I adore simplicity and I think restraint, especially when it comes to cooking, is one of the most elegant things to practice. I haven't always been this way. True story: I am a recovered snob. When I first started cooking Thanksgiving dinner for my entire family and our extended tables of friends, which was when I was in middle school, I insisted that everyone try my warm panzanella with sausage and autumnal vegetables. I threw a fit when my brother insisted it was just stuffing — which, in fact, it was.
As I've gotten older, I've toned down the pretension and embraced the comfort of familiarity. I have also continued to tweak my stuffing recipe, as it's my favorite item on the Thanksgiving menu, especially when the leftovers are crisped in a frying pan the next morning and topped with a runny fried egg.
Read more of Julia on small victories: Julia Turshen on Small Victories After Thanksgiving + 7 Leftover Recipes to Try
Bread, Sausage, and Apple Hash
4 thick slices plain day-old bread, such as sourdough or sesame, torn into bite-sized pieces
2 tablespoons extra-virgin olive oil
8 ounces uncooked sweet Italian sausage, casings removed
2 tablespoons unsalted butter
1 small green apple, halved, cored, and cut into 1/2-inch dice
1/2 small yellow onion, finely diced
Freshly ground black pepper
6 fresh sage leaves, finely chopped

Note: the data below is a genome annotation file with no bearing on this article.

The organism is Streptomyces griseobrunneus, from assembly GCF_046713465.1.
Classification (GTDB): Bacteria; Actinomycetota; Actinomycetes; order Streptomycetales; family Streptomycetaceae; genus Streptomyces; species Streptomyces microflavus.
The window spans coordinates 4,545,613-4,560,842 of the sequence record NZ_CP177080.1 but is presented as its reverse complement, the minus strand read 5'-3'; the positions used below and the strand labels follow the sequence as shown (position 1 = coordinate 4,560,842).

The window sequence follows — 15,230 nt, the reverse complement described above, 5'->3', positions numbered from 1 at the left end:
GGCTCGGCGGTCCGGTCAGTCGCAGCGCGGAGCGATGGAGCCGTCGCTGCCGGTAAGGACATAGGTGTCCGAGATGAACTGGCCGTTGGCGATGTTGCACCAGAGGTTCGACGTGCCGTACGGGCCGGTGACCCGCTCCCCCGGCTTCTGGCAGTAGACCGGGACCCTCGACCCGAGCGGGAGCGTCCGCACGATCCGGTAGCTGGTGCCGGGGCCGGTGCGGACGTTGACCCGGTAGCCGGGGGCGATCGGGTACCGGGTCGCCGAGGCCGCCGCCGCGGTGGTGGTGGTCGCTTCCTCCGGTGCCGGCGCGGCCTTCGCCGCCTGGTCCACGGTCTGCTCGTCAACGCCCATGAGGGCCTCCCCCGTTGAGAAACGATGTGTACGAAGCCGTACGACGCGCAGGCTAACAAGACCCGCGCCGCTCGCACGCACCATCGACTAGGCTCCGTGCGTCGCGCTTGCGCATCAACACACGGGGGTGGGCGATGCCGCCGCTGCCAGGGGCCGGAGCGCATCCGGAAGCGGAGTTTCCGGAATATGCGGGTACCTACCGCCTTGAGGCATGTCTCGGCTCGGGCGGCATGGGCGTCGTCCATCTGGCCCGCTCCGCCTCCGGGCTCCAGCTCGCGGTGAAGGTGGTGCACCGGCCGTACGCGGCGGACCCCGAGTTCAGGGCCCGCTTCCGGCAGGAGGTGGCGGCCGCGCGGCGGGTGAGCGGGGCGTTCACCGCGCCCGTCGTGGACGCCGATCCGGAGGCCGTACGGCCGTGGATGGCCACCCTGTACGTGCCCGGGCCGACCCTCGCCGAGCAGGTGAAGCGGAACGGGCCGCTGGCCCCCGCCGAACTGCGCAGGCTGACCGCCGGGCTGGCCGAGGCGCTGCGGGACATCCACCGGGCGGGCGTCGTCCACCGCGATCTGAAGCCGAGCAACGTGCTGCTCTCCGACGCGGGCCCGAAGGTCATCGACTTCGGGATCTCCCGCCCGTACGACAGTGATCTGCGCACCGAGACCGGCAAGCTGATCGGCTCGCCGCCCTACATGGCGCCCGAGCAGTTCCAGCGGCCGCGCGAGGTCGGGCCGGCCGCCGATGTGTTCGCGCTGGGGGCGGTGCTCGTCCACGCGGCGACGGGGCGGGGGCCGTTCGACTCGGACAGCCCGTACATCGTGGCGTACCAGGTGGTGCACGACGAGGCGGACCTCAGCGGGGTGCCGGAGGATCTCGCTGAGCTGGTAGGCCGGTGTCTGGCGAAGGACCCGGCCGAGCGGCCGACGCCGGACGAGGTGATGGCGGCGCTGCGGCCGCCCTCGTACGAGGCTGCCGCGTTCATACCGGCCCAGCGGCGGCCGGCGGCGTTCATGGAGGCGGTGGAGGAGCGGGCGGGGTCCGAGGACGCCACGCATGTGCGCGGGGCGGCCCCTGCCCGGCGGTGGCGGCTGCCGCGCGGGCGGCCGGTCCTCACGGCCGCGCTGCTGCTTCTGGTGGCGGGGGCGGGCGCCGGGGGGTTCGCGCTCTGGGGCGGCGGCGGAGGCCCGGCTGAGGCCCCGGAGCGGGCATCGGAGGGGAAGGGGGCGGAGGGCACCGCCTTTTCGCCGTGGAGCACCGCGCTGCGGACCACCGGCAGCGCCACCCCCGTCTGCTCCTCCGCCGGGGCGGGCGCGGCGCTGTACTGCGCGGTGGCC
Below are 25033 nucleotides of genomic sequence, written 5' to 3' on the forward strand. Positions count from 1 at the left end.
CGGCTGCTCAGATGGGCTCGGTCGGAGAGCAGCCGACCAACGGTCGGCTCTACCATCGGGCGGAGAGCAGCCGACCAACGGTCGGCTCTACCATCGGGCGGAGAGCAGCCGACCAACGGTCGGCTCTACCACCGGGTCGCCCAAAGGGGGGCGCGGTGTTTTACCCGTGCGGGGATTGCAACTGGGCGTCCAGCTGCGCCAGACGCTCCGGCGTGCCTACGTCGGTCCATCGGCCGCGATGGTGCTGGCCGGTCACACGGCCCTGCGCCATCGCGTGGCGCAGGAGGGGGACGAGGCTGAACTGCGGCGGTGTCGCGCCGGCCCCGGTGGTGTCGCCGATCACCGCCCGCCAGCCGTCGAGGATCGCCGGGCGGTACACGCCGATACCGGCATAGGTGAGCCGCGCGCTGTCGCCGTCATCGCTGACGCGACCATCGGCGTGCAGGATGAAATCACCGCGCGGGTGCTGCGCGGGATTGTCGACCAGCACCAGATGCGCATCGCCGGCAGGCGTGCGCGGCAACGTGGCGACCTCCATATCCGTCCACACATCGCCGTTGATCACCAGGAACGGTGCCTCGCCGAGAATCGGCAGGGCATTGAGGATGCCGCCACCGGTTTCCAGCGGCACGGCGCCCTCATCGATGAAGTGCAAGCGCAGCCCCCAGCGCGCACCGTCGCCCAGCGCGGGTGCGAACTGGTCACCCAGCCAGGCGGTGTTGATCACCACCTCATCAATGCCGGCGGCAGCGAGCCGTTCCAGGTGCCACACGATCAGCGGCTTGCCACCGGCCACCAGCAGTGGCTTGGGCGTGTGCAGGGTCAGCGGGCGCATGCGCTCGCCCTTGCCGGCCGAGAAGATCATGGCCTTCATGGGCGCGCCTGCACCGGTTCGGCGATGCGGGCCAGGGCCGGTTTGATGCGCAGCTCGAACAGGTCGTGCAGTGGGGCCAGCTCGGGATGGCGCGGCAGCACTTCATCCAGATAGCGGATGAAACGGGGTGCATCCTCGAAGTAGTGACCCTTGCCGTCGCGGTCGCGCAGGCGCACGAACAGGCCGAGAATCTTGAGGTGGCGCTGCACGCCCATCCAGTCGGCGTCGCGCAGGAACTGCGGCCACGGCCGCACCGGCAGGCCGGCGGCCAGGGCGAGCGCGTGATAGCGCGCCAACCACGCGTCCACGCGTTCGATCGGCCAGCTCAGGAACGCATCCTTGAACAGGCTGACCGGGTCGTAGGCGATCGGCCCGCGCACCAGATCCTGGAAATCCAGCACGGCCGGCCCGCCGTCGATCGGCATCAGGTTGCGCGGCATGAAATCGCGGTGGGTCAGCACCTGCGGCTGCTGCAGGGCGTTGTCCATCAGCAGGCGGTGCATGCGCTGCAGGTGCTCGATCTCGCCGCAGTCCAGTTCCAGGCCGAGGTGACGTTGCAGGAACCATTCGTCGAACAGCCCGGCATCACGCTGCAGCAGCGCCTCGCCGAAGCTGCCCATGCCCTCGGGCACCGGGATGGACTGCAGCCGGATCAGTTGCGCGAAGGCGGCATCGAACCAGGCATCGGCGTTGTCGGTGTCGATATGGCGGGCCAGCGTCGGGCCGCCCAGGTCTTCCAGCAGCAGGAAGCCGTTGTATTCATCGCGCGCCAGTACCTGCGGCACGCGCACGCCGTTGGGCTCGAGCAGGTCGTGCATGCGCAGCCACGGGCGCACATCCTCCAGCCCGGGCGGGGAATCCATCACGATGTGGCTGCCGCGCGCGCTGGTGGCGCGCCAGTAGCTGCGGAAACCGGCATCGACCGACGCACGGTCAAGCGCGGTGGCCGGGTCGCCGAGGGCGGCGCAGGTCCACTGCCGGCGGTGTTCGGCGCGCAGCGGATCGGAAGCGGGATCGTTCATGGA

1 clove garlic, minced
3/4 cup chicken or vegetable stock
A small handful of finely chopped fresh Italian parsley leaves
4 fried eggs
Arrange a rack in the middle of the oven and heat to 400°F. Place the bread on a baking sheet and toast, stirring occasionally, until browned and crisp, about 10 minutes; set aside.
Meanwhile, heat the oil in a large skillet over medium-high heat until shimmering. Crumble the sausage into the pan and cook, stirring occasionally, until browned and the fat is rendered, about 10 minutes. Use a slotted spoon to transfer the sausage to a plate, leaving the fat in the pan.
Reduce the heat to medium-low. Add the butter, apple, and onion to the pan. Season with a generous pinch of salt and a few grinds of pepper and cook, stirring occasionally, until the vegetables begin to soften, about 10 minutes. Add the sage and garlic and cook, stirring, until the garlic has lost its raw edge and smells fragrant, about 1 minute.
Add the stock and bring to a boil, using a wooden spoon to scrape up any browned bits on the bottom of the pan. Add the reserved bread and sausage, along with any liquid that accumulated on the sausage plate, and cook, stirring occasionally, just until the bread is slightly softened, all of the liquid has evaporated, and it smells like Thanksgiving, about 5 minutes. Stir in the parsley and season with more salt and pepper as needed. Serve immediately, topped with the fried eggs.
- Storage: Leftovers can be stored in an airtight container in the refrigerator for up to 3 days.
From Small Victories by Julia Turshen, photographs by Gentl + Hyers (Chronicle Books, 2016)